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Travel industry news

28 Sep 2016

Industry tips revenue to grow 22% in 2016-17

A large chunk of the travel industry is projecting a 22% increase in revenue for this year, despite a turbulent summer, writes Gary Noakes.

Martin Alcock

Alcock: “The message is there is no dip in appetite from the investors’ point of view”

A poll of 70 Travel Trade Consultancy (TTC) clients found an average projected revenue increase of 22% for 2016-17, which TTC director Martin Alcock said had surprised him.

However he told an event, held in partnership with Travlaw this week, that last year’s prediction had been accurate to within 2%. “You can infer from that that they are very optimistic,” he said.

This optimism was born out by figures for August from research firm GfK, which showed short-haul sales up 15%, long-haul up 17% and average prices up £30, although there were obvious losers, with Egypt down 70% and Turkey 30%.

Investor confidence was also up, with a spate of deals, such as the management buy-out of ITC backed by private equity investors NorthEdge.

“The message is there is no dip in appetite from the investors’ point of view,” Alcock said.

TTC also quizzed merchant acquirers following the collapse of Lowcosttravelgroup, which has seen credit card companies bear a large portion of client refunds.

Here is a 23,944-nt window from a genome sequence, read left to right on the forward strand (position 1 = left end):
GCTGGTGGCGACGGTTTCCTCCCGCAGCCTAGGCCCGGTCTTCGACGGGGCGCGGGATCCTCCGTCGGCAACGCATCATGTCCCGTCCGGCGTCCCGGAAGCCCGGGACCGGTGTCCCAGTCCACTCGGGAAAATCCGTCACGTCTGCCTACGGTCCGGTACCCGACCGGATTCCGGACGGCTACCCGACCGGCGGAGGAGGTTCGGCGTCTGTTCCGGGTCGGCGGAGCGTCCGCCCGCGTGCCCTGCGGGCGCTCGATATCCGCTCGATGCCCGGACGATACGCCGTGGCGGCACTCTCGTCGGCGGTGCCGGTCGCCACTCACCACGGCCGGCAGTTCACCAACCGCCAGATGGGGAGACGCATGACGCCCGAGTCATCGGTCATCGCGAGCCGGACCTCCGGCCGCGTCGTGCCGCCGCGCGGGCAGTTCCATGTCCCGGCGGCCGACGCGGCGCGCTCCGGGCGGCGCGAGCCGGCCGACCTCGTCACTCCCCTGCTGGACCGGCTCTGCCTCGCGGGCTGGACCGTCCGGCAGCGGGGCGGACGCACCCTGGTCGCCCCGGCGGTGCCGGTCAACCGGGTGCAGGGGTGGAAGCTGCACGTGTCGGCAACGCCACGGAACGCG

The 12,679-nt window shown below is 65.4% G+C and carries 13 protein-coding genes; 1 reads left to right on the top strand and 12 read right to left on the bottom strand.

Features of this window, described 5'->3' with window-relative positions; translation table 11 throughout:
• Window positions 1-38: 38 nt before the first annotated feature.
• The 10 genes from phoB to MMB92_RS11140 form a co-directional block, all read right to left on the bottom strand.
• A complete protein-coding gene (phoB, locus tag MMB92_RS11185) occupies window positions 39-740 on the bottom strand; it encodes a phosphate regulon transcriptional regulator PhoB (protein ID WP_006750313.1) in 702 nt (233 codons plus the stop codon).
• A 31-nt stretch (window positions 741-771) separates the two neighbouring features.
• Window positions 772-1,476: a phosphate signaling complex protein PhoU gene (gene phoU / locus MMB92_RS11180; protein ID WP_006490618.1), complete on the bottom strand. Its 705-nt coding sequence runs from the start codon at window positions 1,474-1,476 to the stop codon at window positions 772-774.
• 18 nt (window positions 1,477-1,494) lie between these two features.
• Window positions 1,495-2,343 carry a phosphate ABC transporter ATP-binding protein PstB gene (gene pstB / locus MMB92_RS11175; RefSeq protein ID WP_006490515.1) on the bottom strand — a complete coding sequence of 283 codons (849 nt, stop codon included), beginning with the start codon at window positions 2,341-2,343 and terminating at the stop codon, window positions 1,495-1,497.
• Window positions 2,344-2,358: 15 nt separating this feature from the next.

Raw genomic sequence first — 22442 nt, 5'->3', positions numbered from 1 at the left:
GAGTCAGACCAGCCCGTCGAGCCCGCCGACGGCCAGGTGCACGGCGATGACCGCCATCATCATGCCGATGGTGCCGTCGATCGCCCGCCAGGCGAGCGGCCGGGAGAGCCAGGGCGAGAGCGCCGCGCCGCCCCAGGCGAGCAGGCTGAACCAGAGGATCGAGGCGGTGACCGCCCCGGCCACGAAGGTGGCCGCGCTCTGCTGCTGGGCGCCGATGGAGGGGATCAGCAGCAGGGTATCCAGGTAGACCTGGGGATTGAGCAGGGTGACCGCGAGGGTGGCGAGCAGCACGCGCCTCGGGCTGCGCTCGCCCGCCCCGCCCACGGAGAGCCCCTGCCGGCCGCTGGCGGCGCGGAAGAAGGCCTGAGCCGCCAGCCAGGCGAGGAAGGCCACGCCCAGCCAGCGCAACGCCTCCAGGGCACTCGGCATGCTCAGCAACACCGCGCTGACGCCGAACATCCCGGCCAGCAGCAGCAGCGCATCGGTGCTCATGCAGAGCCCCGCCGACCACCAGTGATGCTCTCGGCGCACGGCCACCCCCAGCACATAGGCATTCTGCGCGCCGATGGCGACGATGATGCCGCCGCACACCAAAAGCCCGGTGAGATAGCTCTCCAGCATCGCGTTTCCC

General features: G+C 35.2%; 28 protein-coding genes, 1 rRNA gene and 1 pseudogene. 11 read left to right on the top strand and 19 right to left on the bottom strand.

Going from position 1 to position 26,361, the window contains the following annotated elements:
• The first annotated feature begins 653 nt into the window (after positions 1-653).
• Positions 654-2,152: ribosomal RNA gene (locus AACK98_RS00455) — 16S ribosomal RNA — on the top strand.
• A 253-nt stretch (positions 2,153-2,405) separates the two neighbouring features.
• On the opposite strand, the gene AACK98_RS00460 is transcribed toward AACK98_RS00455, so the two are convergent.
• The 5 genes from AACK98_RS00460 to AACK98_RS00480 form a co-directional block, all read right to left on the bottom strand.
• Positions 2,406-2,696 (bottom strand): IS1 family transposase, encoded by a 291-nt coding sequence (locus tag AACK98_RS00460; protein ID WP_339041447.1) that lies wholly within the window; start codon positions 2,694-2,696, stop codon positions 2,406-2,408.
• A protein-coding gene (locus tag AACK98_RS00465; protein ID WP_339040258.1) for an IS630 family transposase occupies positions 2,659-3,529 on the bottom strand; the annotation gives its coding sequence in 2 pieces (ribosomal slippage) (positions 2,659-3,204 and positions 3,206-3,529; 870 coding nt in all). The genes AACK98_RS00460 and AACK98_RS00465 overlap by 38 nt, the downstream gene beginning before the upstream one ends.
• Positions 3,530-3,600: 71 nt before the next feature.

Most had remained committed to travel, saying they had “no plans” to change or would review on a “case by case” basis. “You can take comfort from that. There is nothing immediate down the tracks, but keep watching it,” said Alcock.

Currency movements following Brexit had had a mixed effect, he said, with the euro currently around 1.16 to the pound.

“That’s not too bad – eight years ago it was almost at parity,” Alcock said, but warned: “The dollar below 1.3 is very severe, the lowest for 15 years; it will make 2017 a challenge.”

The fall-out from the Brexit vote had led airlines to rein in expansion, he said.

Airlines started the year with oil at a 30-year low, at $28 a barrel – “the same price as a KFC”, said Alcock.

“What airlines did was to recycle that into a capacity increase: good for tour operators, but bad for the health of airlines.”

Wizz Air had initially expanded by 30% and Ryanair by 10%, he said, but this had now been reined back to 15% and 6%.

“Since the vote there has been some frantic reeling in. The implication could be that next year there will be price increases and much less capacity and that could impact on tour operators,” Alcock concluded.

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